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A shiny new, ski in/out hotel in a purpose-built resort certainly has its perks, but some properties have graced the Alps since skiing holidays began – and a few even longer. Introducing the Grandes Dames of the Alps; hotels with history that have stood the test of time, passed down through generations of the same family and have a good few stories to tell… 

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Kulm Hotel, St. Moritz, Switzerland

Earning first place on this list, the Kulm forged its place in skiing history when it sparked the start of winter tourism back in the 19th century. After the summer of 1864, the owner Johannes Badrutt encouraged his English guests to return in December. He said winter in St. Moritz was ‘paradise on earth’ and promised to reimburse them if they didn’t agree... Needless to say, they loved it and soon spread the word.

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Never failing to wow his guests, Badrutt installed Switzerland’s first electric lightbulb in 1878 and extended the hotel offerings to include the Kulm Park, with curling lanes and a skeleton run to allow guests to try their hand at winter sports. Regular competitions began and the opening ceremonies (and certain events) of the 1928 and 1948 Olympics took place here.

Though ownership has changed, the hotel’s held tight to its position at the leading edge of winter travel and repeatedly wins the TripAdvisor Travelers’ Choice award


Grand Hotel Zell am See, Zell am See-Kaprun, Austria

Reaching out into the vast Lake Zell with the mountains of Salzburgerland all around it, this hotel’s location alone exudes greatness. The building began its life as the Hotel Krone when it was opened by Josef Schaiger in 1876, but Carl and Therese Böhm took over a decade or so later and were behind the name and iconic imperial façade we know today.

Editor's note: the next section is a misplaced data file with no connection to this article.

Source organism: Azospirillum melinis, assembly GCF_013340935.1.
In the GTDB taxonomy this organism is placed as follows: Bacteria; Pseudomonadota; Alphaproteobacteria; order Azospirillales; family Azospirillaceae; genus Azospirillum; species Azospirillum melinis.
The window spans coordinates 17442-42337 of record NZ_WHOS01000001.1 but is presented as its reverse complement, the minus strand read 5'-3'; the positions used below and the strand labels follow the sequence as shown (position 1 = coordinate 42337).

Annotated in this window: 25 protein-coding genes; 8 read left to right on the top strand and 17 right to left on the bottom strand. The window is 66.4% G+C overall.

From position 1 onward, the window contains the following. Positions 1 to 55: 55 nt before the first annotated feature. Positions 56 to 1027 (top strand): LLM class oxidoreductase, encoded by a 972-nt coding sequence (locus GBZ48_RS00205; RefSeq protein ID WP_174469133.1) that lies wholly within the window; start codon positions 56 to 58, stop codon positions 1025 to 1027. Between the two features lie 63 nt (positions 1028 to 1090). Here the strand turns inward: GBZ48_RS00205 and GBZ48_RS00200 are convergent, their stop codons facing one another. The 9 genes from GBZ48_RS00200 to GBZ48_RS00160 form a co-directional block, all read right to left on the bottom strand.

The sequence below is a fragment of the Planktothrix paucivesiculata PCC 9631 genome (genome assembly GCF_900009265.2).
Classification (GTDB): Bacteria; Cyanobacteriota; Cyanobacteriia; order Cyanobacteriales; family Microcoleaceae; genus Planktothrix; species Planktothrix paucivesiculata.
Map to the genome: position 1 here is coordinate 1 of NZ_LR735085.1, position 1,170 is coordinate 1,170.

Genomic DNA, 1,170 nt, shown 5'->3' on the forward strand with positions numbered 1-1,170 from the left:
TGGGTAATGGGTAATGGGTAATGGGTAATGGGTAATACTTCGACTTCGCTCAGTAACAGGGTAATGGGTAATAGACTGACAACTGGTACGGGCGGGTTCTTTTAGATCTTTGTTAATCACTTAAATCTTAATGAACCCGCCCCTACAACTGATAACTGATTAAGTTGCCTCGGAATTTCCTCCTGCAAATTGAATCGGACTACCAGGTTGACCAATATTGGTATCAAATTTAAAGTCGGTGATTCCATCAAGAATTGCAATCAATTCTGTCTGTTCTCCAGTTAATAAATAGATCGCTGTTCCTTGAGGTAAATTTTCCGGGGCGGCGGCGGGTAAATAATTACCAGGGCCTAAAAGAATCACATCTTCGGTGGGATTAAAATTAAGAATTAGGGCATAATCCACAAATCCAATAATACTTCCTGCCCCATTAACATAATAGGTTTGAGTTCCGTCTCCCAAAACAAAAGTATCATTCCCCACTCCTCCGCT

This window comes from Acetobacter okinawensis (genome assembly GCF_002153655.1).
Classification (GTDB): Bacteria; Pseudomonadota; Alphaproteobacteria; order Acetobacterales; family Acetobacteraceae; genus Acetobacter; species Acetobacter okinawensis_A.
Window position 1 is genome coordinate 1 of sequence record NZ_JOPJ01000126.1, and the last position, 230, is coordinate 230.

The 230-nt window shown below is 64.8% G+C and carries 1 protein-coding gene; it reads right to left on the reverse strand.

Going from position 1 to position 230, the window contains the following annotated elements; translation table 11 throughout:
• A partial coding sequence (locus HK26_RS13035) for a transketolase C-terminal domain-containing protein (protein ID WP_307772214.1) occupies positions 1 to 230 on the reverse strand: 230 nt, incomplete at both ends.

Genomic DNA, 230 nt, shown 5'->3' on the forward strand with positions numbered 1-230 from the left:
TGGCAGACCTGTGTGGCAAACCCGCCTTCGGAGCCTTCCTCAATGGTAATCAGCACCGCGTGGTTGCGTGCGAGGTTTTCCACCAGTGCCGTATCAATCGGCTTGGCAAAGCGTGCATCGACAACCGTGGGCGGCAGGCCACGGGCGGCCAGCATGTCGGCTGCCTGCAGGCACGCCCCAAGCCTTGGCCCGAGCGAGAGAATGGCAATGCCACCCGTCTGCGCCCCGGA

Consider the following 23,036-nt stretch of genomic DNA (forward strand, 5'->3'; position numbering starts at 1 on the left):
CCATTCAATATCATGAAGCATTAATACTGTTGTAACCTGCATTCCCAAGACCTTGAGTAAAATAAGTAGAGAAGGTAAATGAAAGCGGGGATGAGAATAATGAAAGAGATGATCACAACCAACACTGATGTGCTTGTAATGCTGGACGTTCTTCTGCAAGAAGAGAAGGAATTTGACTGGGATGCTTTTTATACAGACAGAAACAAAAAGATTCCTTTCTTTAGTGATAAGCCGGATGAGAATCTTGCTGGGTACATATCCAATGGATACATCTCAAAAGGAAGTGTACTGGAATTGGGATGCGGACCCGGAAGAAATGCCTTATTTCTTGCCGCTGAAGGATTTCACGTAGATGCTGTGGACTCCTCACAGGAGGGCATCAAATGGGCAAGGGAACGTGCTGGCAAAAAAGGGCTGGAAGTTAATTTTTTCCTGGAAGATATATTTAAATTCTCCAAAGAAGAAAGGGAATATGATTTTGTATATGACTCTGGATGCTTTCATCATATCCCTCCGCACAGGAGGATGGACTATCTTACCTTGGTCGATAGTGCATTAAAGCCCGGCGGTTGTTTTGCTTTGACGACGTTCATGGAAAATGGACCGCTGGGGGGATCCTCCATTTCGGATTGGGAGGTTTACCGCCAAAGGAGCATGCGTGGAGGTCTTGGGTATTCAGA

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Over the years, the elegant property grew in size and popularity, attracting the likes of royals and political figures. It’s endured the World Wars, floods, fires, different ownerships and even a brief break from hospitality as an American university.

The Grand Hotel Zell am See has been under the wing of the Holleis family since 1995, who also look after the nearby Hotel Salzburgerhof. They’ve preserved its grandeur terrifically with elegant design and Belle-Époque features offering guests ‘a journey through time’. 


Monte Rosa, Zermatt, Switzerland

The Seiler’s are the founding fathers of Zermatt’s hotel scene and Monte Rosa has been in their family for five generations. Brothers Joseph and Alexander Seiler began the legacy 165 years ago in 1853, when they bought the village’s only inn and named it Monte Rosa.

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The property secured its place in mountaineering history when its returning guest Edward Whymper famously undertook the first climb of the Matterhorn in 1865.Having grown from a 6-room chalet to a grand Belle-époque hotel sleeping 42, it has an ever-loyal following – some families have been coming for 3 generations.